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Quantitative Issues in Cancer Research Working Group Seminar

April 24 @ 4:00 pm - 5:00 pm

In Person

Carmen B. Rodriguez, PhD Student, Department of Biostatistics, Harvard T.H. Chan School of Public Health

A Bayesian Mixture Model Approach to Examining Socioeconomic Disparities in Endometrial Cancer Care in Massachusetts.

Abstract: Endometrial cancer (EC) is the most common gynecologic cancer in the United States. On average, African American women have 55% higher 5-year mortality risk compared to white women, and like other minority groups, they are vulnerable to receiving care that is not concordant with evidence-based treatment guidelines. These differences are linked to systemic and structural factors relating to difficulties in accessing care and the socioeconomic environments in which individuals reside. Previous research has examined socioeconomic factors (e.g., education, income) individually/independently, but these often interact as social determinants of health. In this project, we took a multifactorial approach in how we examine racial-ethnic and socioeconomic factors leading to bias and disparities in EC care. We follow a social determinants of health framework to describe neighborhood socioeconomic status (NSES) profiles/clusters. We identified NSES profiles through the application of a multivariate Bernoulli mixture model. Using census tract aggregate level data and patient-level information from 9318 patients collected in the 2006-2017 Massachusetts Cancer Registry, we examined differences in receipt of optimal care for EC patients in Massachusetts by NSES profiles. We compared the stability of our cluster profiles across three waves of the American Community Survey 5-year estimates (2006-2010,2011-2015 and 2015-2019), and compared these results to other aggregate measures used in cancer surveillance datasets.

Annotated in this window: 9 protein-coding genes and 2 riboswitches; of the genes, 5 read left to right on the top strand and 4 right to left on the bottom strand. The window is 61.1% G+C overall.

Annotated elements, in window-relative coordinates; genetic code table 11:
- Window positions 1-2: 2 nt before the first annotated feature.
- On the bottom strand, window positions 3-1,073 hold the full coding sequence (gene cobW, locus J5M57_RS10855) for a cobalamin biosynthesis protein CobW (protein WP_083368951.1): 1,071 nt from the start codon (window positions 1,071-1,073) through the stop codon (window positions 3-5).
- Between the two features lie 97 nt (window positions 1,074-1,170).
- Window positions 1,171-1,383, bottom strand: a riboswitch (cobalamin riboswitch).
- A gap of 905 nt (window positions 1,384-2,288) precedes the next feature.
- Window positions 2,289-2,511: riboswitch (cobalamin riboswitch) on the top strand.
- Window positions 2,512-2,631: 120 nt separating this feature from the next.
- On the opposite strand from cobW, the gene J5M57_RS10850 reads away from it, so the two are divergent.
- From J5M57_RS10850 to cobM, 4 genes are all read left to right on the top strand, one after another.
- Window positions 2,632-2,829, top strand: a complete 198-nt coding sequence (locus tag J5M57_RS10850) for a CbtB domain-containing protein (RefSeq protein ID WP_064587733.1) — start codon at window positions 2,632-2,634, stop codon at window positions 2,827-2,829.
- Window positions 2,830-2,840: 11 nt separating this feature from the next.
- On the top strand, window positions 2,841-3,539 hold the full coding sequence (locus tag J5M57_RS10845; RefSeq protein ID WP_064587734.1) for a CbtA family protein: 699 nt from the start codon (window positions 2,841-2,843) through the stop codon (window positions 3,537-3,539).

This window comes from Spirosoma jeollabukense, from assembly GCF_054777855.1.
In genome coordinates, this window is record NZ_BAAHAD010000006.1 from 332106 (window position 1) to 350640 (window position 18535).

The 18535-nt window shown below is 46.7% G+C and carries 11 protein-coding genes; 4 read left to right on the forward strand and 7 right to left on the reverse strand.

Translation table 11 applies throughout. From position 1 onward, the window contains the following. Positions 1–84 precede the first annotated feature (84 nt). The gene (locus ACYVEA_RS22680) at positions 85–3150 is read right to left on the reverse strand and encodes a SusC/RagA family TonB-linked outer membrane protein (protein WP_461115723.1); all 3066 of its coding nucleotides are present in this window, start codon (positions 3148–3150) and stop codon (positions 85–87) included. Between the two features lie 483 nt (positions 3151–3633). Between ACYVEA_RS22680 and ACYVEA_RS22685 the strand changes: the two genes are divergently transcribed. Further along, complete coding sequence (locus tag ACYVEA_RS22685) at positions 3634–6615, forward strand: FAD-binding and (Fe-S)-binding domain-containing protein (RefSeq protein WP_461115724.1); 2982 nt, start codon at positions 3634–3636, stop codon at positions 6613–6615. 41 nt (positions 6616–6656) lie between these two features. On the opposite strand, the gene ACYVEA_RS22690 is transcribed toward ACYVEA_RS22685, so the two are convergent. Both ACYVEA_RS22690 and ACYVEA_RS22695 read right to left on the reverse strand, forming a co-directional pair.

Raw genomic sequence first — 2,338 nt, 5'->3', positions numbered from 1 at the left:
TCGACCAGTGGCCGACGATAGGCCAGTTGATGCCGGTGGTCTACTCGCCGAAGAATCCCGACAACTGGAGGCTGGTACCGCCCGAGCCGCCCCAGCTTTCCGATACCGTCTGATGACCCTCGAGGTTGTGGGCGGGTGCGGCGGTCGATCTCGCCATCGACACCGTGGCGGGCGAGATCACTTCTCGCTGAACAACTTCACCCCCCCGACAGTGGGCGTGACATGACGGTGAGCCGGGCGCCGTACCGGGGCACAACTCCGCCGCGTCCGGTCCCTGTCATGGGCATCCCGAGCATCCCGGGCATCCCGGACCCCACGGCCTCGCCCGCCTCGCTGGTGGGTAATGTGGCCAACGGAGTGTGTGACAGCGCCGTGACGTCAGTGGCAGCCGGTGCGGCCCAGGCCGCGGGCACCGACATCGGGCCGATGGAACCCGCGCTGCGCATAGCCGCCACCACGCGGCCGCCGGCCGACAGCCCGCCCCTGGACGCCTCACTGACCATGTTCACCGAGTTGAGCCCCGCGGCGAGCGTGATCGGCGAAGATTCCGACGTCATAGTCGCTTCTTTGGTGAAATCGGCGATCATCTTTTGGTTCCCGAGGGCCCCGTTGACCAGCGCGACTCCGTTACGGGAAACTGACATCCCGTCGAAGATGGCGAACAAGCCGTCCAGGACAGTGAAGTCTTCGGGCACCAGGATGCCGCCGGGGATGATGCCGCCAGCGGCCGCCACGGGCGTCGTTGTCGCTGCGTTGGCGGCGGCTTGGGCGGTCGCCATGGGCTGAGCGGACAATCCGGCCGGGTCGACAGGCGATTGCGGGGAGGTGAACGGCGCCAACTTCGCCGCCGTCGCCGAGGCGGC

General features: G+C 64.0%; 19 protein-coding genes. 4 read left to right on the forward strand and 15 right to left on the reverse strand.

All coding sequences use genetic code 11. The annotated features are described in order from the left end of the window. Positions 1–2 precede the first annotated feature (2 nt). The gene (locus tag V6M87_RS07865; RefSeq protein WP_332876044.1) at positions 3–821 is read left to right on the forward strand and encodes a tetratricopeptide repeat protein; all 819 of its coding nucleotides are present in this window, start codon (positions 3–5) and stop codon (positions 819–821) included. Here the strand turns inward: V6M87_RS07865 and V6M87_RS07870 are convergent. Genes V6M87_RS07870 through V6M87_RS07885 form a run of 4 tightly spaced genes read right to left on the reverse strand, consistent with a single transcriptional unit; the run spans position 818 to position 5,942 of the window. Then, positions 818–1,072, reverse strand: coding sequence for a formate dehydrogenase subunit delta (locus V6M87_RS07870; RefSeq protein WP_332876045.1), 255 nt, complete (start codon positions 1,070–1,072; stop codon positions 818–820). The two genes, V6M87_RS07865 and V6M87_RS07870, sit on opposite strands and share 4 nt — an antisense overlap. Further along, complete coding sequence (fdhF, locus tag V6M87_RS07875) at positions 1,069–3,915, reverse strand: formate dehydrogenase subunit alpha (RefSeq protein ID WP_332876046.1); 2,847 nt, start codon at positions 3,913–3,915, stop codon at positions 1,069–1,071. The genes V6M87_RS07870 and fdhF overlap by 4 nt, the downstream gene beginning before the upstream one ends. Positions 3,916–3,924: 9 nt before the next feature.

Date: April 24
Time: 4:00 pm - 5:00 pm
Calendars: Lecture / Seminar
Event types: cancer, Cancer Working Group, Lecture/Seminar


In Person